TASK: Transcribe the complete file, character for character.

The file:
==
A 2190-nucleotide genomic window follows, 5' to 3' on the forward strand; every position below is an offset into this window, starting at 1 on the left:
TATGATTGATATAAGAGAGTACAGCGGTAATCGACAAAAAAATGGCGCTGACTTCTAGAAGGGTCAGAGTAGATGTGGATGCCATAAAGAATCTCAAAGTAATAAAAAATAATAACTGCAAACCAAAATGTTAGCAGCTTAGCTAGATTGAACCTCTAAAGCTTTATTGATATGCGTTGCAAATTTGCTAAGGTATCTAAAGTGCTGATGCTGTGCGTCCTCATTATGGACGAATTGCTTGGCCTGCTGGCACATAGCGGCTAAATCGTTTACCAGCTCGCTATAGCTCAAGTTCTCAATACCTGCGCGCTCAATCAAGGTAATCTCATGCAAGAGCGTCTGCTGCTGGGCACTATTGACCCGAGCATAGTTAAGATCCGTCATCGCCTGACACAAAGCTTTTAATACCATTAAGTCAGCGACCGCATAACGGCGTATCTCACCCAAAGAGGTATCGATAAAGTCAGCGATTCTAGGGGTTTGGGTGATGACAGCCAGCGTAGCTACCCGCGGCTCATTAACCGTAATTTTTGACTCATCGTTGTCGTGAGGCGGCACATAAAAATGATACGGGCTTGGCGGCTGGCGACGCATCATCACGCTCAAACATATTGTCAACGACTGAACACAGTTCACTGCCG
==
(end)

A 2190-nucleotide genomic window follows, 5' to 3' on the forward strand; every position below is an offset into this window, starting at 1 on the left:
TATGATTGATATAAGAGAGTACAGCGGTAATCGACAAAAAAATGGCGCTGACTTCTAGAAGGGTCAGAGTAGATGTGGATGCCATAAAGAATCTCAAAGTAATAAAAAATAATAACTGCAAACCAAAATGTTAGCAGCTTAGCTAGATTGAACCTCTAAAGCTTTATTGATATGCGTTGCAAATTTGCTAAGGTATCTAAAGTGCTGATGCTGTGCGTCCTCATTATGGACGAATTGCTTGGCCTGCTGGCACATAGCGGCTAAATCGTTTACCAGCTCGCTATAGCTCAAGTTCTCAATACCTGCGCGCTCAATCAAGGTAATCTCATGCAAGAGCGTCTGCTGCTGGGCACTATTGACCCGAGCATAGTTAAGATCCGTCATCGCCTGACACAAAGCTTTTAATACCATTAAGTCAGCGACCGCATAACGGCGTATCTCACCCAAAGAGGTATCGATAAAGTCAGCGATTCTAGGGGTTTGGGTGATGACAGCCAGCGTAGCTACCCGCGGCTCATTAACCGTAATTTTTGACTCATCGTTGTCGTGAGGCGGCACATAAAAATGATACGGGCTTGGCGGCTGGCGACGCATCATCACGCTCAAACATATTGTCAACGACTGAACACAGTTCACTGCCG